A good Business Valuation Company can provide a sound business value to hold up to more than just the scrutiny of potential buyers but also their advisors. Buyers will put more stock in the opinion of an experienced evaluator whose previous valuations proved out to be fairly accurate in the long run. But even more important can be how well a business valuation will hold up if ever challenged in court, should there arise a dispute over the true value for tax purposes or concerning a buyer was fraudulently mislead.
Be sure to consider the credibility of the person or company who generated, or will generate, the Business Valuation report. Here are some of the types of relevant credentials, along with a summary of the requirements to obtain them:
• Accredited Senior Appraiser (ASA), granted by the American Society of Appraisers (ASA). An important note: ASA members may be appraisers in any of numerous fields, not just business valuation. Requirements:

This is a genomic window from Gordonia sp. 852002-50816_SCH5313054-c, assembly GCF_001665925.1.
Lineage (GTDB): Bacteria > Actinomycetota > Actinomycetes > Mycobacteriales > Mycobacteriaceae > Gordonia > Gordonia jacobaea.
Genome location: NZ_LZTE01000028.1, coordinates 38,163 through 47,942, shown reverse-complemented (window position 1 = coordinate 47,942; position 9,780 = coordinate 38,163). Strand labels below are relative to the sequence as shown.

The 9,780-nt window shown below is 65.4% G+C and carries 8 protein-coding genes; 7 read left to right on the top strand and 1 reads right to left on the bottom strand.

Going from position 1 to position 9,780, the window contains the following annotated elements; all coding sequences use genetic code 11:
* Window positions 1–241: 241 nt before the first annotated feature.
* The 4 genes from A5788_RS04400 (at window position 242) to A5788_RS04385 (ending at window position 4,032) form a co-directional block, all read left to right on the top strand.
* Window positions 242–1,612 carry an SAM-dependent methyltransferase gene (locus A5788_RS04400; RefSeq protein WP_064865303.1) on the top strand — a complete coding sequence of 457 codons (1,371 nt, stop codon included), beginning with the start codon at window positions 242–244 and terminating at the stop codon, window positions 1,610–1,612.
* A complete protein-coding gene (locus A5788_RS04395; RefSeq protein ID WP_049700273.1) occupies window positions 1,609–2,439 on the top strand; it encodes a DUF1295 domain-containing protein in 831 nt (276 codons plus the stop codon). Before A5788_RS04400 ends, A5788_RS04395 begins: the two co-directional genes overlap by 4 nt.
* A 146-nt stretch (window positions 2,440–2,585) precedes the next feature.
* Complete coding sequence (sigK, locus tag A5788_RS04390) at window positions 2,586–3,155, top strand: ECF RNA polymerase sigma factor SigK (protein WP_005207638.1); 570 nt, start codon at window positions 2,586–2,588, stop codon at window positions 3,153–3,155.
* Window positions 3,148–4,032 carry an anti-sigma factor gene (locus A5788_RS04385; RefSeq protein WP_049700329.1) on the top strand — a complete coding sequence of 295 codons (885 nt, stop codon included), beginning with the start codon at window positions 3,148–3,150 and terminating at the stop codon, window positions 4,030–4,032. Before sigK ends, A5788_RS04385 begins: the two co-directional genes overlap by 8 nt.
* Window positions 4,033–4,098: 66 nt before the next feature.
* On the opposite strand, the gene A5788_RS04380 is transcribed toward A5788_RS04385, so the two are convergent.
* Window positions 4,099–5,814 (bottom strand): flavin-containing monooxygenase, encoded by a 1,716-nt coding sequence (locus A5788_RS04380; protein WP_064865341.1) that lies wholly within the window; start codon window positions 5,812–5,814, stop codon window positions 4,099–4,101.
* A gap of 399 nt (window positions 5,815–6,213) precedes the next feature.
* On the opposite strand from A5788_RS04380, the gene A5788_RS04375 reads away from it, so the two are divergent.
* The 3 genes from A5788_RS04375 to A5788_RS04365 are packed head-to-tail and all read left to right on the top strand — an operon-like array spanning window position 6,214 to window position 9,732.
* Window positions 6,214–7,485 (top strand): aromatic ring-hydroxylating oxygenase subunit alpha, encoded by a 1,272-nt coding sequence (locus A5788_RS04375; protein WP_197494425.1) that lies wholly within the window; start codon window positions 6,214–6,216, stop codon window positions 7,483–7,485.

o Five years full-time appraisal experience,
o Four-year college degree,
o Successfully pass four “Principles of Valuation” courses,
o Pass an ethics exam,
o Submit an appraisal report for evaluation.
o Have a valid state-issued CPA license,
o Pass an ABV Examination,
o Attest to having completed a minimum of either six business valuation engagements OR obtained 150 hours of business valuation experience,
o Complete 75 hours of valuation-related continuing professional education.
o Four-year college degree,
o IBA membership,
o Successfully complete Business Valuation & Certification Training Center,
o Pass a five-hour exam,
o Successfully complete an IBA workshop,
o Submit two demonstration reports.
• Certified Valuation Analyst (CVA), granted by the National Association of Certified Valuation Analysts (NACVA). Requirements:
o Be a Practitioner member in good standing with NACVA,
o Submit a sample Case Study or an actual sanitized Fair Market Value (FMV) report,
o Pass a comprehensive five-hour multiple-choice proctored examination,